– The Crusades (or Jihad). Along with the overly simplistic good vs evil is the religious crusade behind it. There is an orgy of violence in this film that is disturbing. Interestingly, in the couple of scenes of one on one combat among the major characters, they (the good guys, of course) are shown to be merciful, passing on killing when they have the chance. These same characters think nothing of slashing and killing everything in their path throughout the rest of the film, however where they happen to be killing nameless, faceless soldiers or other less elite creatures.
I’ve never exactly been a fan of Terminator style movies, but at least those leave out the religious overtones and moralizing. The disturbing thing when watching the Narnia movies is that you can totally see that this is how some on the religious right view the world. No room for nuance or differing world views. The rest of you are going to burn in hell, period. What a sweet message for the children.
I go twice weekly to drop-in meditation at the Centro Budismo here in Mexico City. Today for some reason there was a significantly larger number of people in attendance, many of them new. At one end of the room there is a small altar with a statue, small plants, candles and incense pot. Someone will usually light incense and make a small incantation of some sort before the meditation begins, but this is never really a group thing. I have never really cared much for these alter things, they smack too much of iconography, idol worship, what have you. For me the perfect meditation space is one that is completely empty and quiet. But to each their own.
In any event, just before the meditation was to begin with everyone in their places, one of the new participants (a woman in her late 40s I would imagine) wanted to ask the group leader a question.
Motioning to the alter, she asked if we were going to learn to pray. The leader was a little confused and asked if she meant “meditate” instead. She said no, she wanted to learn to pray in the correct way, in theÂ BuddhistÂ way, here in the center. The leader said that while there were certainly structured ways to show respect at the alter (pray, in her parlance) that this was a session devoted to meditation, and we would be practicing that instead. She nodded, and we proceeded with the meditation.
When I left, I began having flashbacks to all sorts of experiencesÂ I had while in India . They say there are many paths to yoga, a word which means nothing other than union. A union of mind, body and spirit, a connection to the divine or an understanding of the nature of existence and being at peace with it. For some, the path involves intense study and philosophy. For others the path to that experience is more physical and moreÂ visceral, using the physical forms that we are familiar with in the west, such as asanas and meditation, to achieve this union. For others the path of service and helping others is what brings them in touch with the universe. And for some, it is in devotion and prayer.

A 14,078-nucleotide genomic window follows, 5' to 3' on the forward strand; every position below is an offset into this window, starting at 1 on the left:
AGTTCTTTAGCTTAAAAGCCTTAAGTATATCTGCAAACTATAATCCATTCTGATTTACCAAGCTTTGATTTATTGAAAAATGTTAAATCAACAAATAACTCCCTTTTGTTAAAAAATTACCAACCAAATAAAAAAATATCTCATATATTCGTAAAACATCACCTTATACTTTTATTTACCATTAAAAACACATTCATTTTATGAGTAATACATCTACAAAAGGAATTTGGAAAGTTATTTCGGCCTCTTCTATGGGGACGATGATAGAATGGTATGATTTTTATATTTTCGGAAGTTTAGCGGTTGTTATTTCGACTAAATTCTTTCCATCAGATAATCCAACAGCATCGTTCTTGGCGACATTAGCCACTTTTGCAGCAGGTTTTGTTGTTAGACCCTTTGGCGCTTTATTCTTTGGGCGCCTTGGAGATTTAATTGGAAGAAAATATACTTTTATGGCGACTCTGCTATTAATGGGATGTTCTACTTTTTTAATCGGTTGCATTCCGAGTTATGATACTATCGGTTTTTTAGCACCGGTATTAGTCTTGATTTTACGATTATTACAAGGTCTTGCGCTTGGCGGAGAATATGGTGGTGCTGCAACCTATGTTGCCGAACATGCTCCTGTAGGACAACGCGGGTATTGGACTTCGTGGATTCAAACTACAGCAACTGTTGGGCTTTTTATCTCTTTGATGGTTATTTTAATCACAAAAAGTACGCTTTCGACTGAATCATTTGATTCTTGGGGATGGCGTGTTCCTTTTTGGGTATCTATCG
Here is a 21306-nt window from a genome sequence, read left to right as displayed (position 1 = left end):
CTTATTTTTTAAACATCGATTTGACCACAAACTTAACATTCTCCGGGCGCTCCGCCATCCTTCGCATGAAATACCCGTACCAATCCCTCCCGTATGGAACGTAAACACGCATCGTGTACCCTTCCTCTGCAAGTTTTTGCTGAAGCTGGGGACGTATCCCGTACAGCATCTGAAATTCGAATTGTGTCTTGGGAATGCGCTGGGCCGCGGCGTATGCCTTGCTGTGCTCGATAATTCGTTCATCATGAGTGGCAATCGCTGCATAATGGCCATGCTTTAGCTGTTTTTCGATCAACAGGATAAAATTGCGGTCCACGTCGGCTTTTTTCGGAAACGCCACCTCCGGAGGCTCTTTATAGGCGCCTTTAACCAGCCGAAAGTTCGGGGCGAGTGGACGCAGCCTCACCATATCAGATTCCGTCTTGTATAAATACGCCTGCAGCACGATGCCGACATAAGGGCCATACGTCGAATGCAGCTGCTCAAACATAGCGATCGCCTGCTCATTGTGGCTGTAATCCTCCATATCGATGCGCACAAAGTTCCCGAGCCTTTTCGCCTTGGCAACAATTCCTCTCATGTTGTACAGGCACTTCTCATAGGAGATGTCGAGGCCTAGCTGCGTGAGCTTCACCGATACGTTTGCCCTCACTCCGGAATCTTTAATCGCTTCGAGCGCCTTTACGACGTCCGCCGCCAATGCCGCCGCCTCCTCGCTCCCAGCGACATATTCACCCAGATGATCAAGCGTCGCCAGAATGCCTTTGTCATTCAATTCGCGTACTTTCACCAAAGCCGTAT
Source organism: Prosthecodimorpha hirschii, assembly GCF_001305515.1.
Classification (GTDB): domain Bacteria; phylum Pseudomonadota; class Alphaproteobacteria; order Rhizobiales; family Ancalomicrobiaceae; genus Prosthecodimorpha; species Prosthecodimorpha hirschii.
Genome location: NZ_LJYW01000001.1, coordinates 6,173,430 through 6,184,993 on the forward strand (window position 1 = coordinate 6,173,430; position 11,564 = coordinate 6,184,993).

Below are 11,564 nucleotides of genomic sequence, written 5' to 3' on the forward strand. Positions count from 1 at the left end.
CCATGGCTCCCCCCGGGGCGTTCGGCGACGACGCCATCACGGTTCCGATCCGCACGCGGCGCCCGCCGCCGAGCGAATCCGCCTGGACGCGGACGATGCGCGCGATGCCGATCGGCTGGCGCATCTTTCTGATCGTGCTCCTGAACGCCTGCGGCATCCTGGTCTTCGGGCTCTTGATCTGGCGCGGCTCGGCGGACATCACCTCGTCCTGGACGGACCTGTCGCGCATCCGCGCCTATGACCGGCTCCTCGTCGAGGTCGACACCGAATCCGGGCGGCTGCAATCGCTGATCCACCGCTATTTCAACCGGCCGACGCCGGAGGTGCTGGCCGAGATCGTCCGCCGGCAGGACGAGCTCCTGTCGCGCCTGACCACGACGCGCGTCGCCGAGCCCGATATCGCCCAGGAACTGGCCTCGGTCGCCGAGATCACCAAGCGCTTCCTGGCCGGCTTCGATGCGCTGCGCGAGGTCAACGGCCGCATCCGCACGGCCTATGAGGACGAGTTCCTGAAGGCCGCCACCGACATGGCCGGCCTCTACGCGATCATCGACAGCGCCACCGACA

I have never been a prayer person, and I doubt that I will ever be. The very idea of focusing on some sort of idol or image and praying to it takes me far away indeed from any trancending experience. It is too physical, there is too much earthy baggage. I tend to do better connecting to an abstract, formless universe where everything everywhere is of equal weight, at least spiritually. I don’t believe in a diety of any sort. All existence is equally holy, and there is little use for me personally in the idea of god.
That said, I can totally understand how for other people the idea of prayer and connecting with a diety might be their way to peace. And in some ways prayer can be very much like meditation in practice, though the focus is different. I was fascinated by this woman in the meditation though, who felt she was there for that kind of experience. That for her, with whatever background or upbringing she had, prayer was the path, and the thing she was most interested in.
Interestingly, the more time I have spent in Mexico, the more similarities I have come to see between the Catholic imagery and iconography in the churches and cathedralsÂ hereÂ and the iconography and worship of Hindu deities in India. Both religions have large sets of figures to worship. Both have rather vibrant physical representations of these figures. And both have imbued each of these dieties (or saints) with specific powers or areas of influence. Both religions encourage praying to specific figures for specific purposes. The more I look atÂ Catholicism, (especially as practiced in this part of the world) the less I see it having anything to do with monotheism. Everything is an aspect of the divine I suppose, just like so many of the Hindu gods are ultimatelyÂ traceableÂ to a single spiritual force known as Brahman.